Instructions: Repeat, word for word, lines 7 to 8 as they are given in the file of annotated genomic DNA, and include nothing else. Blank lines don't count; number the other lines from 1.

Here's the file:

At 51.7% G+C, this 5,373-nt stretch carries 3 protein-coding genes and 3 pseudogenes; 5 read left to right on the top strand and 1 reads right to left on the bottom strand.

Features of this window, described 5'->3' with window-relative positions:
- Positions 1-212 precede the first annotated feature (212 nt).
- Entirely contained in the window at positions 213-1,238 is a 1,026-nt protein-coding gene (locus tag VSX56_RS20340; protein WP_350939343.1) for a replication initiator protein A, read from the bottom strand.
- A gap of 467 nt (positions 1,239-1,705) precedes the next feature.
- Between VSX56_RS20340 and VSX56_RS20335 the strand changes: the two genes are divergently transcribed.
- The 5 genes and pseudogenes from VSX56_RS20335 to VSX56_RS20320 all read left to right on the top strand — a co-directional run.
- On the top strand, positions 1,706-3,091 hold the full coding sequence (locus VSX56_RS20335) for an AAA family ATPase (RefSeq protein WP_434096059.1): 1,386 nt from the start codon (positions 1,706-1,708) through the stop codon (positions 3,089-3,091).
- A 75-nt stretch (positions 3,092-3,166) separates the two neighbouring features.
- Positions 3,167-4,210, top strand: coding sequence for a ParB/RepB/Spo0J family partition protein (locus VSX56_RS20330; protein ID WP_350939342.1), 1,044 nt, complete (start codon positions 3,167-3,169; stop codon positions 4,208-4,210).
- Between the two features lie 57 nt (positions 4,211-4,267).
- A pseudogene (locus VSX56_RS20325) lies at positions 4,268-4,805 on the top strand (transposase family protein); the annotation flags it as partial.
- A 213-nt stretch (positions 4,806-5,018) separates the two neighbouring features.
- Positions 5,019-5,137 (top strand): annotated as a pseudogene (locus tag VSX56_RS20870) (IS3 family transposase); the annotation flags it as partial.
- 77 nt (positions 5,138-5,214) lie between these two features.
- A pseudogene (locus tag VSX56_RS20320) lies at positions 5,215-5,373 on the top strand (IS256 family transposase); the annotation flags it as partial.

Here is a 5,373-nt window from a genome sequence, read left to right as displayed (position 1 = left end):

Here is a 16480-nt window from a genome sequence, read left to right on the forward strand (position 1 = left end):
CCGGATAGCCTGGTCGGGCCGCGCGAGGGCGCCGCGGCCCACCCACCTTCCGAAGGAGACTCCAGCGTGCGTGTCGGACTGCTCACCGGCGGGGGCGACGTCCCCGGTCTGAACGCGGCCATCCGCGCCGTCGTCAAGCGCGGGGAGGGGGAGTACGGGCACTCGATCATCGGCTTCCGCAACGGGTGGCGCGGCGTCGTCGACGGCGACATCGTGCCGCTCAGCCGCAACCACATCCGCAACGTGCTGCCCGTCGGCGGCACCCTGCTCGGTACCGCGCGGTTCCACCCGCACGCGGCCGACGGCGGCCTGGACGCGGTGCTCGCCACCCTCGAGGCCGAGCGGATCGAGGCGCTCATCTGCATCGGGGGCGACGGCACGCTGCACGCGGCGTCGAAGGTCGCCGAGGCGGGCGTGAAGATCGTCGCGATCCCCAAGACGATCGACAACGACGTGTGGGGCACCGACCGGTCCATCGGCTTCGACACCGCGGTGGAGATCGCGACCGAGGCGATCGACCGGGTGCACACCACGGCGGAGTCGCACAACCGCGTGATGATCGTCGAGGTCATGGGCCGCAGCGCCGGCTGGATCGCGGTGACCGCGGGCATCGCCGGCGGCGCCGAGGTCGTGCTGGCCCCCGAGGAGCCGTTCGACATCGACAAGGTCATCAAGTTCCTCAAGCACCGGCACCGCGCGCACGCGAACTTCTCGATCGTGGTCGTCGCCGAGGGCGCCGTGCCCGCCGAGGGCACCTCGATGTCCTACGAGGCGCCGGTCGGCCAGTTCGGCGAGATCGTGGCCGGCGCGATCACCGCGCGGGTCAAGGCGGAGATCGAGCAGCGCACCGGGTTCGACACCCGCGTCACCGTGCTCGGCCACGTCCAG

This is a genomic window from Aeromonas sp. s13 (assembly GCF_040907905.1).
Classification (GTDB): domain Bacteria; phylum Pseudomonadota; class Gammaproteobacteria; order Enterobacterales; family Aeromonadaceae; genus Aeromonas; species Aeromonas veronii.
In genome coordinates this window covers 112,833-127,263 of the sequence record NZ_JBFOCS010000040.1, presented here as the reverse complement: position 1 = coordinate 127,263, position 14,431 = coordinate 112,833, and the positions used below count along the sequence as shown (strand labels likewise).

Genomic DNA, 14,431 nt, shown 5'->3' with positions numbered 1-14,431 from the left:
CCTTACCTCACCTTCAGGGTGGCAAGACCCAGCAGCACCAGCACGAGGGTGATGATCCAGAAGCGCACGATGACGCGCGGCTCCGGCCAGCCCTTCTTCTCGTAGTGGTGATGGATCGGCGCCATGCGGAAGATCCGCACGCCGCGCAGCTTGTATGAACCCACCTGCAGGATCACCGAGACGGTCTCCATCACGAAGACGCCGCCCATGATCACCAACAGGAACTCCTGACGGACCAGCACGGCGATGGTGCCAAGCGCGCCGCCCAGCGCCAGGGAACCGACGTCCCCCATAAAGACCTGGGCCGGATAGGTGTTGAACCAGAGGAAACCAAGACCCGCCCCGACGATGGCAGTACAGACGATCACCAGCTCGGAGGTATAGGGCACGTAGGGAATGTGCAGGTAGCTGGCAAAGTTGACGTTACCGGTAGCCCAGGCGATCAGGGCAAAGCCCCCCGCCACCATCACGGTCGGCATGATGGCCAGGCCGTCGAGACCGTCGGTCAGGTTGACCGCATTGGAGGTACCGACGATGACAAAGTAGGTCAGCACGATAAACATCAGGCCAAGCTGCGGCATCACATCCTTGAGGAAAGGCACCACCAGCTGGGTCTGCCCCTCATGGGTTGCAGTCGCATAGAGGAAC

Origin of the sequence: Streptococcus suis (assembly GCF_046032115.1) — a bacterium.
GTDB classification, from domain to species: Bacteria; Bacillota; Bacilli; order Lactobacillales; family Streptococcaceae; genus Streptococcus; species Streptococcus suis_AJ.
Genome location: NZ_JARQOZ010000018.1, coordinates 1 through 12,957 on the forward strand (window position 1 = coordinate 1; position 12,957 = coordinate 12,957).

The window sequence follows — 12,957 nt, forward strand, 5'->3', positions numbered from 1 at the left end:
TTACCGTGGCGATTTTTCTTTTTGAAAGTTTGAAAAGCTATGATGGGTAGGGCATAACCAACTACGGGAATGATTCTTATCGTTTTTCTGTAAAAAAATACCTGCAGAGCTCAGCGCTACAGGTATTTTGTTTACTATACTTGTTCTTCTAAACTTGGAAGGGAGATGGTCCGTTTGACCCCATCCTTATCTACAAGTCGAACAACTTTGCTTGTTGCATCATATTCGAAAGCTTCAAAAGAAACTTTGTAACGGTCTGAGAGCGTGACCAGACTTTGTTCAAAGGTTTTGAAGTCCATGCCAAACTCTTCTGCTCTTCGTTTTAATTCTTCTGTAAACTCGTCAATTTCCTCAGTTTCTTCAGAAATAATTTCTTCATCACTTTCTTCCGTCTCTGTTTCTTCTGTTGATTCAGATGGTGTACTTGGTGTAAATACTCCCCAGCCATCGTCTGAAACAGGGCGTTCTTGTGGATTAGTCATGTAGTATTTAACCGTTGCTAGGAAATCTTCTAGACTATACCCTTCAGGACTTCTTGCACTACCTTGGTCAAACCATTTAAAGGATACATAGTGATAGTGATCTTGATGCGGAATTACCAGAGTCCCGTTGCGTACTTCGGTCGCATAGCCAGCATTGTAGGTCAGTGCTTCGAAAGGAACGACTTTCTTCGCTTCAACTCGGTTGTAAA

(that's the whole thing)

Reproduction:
- The 5 genes and pseudogenes from VSX56_RS20335 to VSX56_RS20320 all read left to right on the top strand — a co-directional run.
- On the top strand, positions 1,706-3,091 hold the full coding sequence (locus VSX56_RS20335) for an AAA family ATPase (RefSeq protein WP_434096059.1): 1,386 nt from the start codon (positions 1,706-1,708) through the stop codon (positions 3,089-3,091).